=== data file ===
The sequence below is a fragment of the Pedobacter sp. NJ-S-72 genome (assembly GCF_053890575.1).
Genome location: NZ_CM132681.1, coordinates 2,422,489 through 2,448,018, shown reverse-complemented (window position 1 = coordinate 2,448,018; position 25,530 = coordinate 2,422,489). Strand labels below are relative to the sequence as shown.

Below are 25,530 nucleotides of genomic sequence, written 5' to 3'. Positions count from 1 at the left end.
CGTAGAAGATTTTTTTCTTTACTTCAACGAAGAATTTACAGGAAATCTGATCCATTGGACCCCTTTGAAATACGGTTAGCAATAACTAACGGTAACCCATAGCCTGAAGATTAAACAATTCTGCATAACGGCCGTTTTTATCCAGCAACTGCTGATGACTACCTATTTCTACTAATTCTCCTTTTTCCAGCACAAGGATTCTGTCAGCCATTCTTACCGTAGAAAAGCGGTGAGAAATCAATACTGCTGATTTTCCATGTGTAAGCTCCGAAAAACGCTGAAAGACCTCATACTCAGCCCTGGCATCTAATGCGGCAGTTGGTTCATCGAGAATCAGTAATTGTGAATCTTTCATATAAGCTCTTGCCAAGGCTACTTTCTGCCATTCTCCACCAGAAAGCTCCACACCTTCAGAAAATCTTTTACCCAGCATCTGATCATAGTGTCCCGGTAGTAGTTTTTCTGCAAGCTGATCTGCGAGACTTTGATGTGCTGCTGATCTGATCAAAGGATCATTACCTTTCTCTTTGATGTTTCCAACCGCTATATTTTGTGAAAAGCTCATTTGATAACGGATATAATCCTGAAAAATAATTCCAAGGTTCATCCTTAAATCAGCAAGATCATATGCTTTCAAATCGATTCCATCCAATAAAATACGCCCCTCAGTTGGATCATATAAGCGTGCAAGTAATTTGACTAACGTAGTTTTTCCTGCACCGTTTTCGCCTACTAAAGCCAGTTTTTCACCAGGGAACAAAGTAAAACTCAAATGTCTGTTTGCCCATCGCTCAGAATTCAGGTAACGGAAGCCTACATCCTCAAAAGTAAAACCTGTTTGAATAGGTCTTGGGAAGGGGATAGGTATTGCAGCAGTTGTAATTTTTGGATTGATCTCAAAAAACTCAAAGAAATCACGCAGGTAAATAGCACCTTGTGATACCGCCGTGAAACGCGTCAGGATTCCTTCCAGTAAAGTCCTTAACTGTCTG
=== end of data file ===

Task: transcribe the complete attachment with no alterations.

The sequence below is a fragment of the Pedobacter sp. NJ-S-72 genome (assembly GCF_053890575.1).
Genome location: NZ_CM132681.1, coordinates 2,422,489 through 2,448,018, shown reverse-complemented (window position 1 = coordinate 2,448,018; position 25,530 = coordinate 2,422,489). Strand labels below are relative to the sequence as shown.

Below are 25,530 nucleotides of genomic sequence, written 5' to 3'. Positions count from 1 at the left end.
CGTAGAAGATTTTTTTCTTTACTTCAACGAAGAATTTACAGGAAATCTGATCCATTGGACCCCTTTGAAATACGGTTAGCAATAACTAACGGTAACCCATAGCCTGAAGATTAAACAATTCTGCATAACGGCCGTTTTTATCCAGCAACTGCTGATGACTACCTATTTCTACTAATTCTCCTTTTTCCAGCACAAGGATTCTGTCAGCCATTCTTACCGTAGAAAAGCGGTGAGAAATCAATACTGCTGATTTTCCATGTGTAAGCTCCGAAAAACGCTGAAAGACCTCATACTCAGCCCTGGCATCTAATGCGGCAGTTGGTTCATCGAGAATCAGTAATTGTGAATCTTTCATATAAGCTCTTGCCAAGGCTACTTTCTGCCATTCTCCACCAGAAAGCTCCACACCTTCAGAAAATCTTTTACCCAGCATCTGATCATAGTGTCCCGGTAGTAGTTTTTCTGCAAGCTGATCTGCGAGACTTTGATGTGCTGCTGATCTGATCAAAGGATCATTACCTTTCTCTTTGATGTTTCCAACCGCTATATTTTGTGAAAAGCTCATTTGATAACGGATATAATCCTGAAAAATAATTCCAAGGTTCATCCTTAAATCAGCAAGATCATATGCTTTCAAATCGATTCCATCCAATAAAATACGCCCCTCAGTTGGATCATATAAGCGTGCAAGTAATTTGACTAACGTAGTTTTTCCTGCACCGTTTTCGCCTACTAAAGCCAGTTTTTCACCAGGGAACAAAGTAAAACTCAAATGTCTGTTTGCCCATCGCTCAGAATTCAGGTAACGGAAGCCTACATCCTCAAAAGTAAAACCTGTTTGAATAGGTCTTGGGAAGGGGATAGGTATTGCAGCAGTTGTAATTTTTGGATTGATCTCAAAAAACTCAAAGAAATCACGCAGGTAAATAGCACCTTGTGATACCGCCGTGAAACGCGTCAGGATTCCTTCCAGTAAAGTCCTTAACTGTCTG